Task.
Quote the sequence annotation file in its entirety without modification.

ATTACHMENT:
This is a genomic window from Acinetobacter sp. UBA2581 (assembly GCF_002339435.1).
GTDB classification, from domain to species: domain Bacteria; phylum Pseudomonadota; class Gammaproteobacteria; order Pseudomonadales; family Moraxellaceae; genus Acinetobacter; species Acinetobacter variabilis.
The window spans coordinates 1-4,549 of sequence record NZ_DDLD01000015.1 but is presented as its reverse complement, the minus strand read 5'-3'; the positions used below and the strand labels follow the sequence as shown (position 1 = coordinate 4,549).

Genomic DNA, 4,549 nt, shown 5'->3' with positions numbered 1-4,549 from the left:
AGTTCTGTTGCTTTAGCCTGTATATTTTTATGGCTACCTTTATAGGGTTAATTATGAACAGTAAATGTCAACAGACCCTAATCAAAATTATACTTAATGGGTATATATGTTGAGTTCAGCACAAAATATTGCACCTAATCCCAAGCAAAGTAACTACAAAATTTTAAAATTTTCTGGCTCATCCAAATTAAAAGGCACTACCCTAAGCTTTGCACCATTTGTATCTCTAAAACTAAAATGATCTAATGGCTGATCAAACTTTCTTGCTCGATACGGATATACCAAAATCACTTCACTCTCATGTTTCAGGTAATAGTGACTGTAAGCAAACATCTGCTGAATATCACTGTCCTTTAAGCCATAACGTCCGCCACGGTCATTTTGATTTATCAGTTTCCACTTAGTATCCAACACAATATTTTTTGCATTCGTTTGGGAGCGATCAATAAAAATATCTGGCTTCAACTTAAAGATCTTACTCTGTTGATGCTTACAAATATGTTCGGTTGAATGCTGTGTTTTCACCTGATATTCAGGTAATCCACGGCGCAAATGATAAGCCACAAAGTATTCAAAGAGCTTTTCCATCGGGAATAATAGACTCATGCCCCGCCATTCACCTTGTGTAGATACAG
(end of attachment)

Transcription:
This is a genomic window from Acinetobacter sp. UBA2581 (assembly GCF_002339435.1).
GTDB classification, from domain to species: domain Bacteria; phylum Pseudomonadota; class Gammaproteobacteria; order Pseudomonadales; family Moraxellaceae; genus Acinetobacter; species Acinetobacter variabilis.
The window spans coordinates 1-4,549 of sequence record NZ_DDLD01000015.1 but is presented as its reverse complement, the minus strand read 5'-3'; the positions used below and the strand labels follow the sequence as shown (position 1 = coordinate 4,549).

Genomic DNA, 4,549 nt, shown 5'->3' with positions numbered 1-4,549 from the left:
AGTTCTGTTGCTTTAGCCTGTATATTTTTATGGCTACCTTTATAGGGTTAATTATGAACAGTAAATGTCAACAGACCCTAATCAAAATTATACTTAATGGGTATATATGTTGAGTTCAGCACAAAATATTGCACCTAATCCCAAGCAAAGTAACTACAAAATTTTAAAATTTTCTGGCTCATCCAAATTAAAAGGCACTACCCTAAGCTTTGCACCATTTGTATCTCTAAAACTAAAATGATCTAATGGCTGATCAAACTTTCTTGCTCGATACGGATATACCAAAATCACTTCACTCTCATGTTTCAGGTAATAGTGACTGTAAGCAAACATCTGCTGAATATCACTGTCCTTTAAGCCATAACGTCCGCCACGGTCATTTTGATTTATCAGTTTCCACTTAGTATCCAACACAATATTTTTTGCATTCGTTTGGGAGCGATCAATAAAAATATCTGGCTTCAACTTAAAGATCTTACTCTGTTGATGCTTACAAATATGTTCGGTTGAATGCTGTGTTTTCACCTGATATTCAGGTAATCCACGGCGCAAATGATAAGCCACAAAGTATTCAAAGAGCTTTTCCATCGGGAATAATAGACTCATGCCCCGCCATTCACCTTGTGTAGATACAG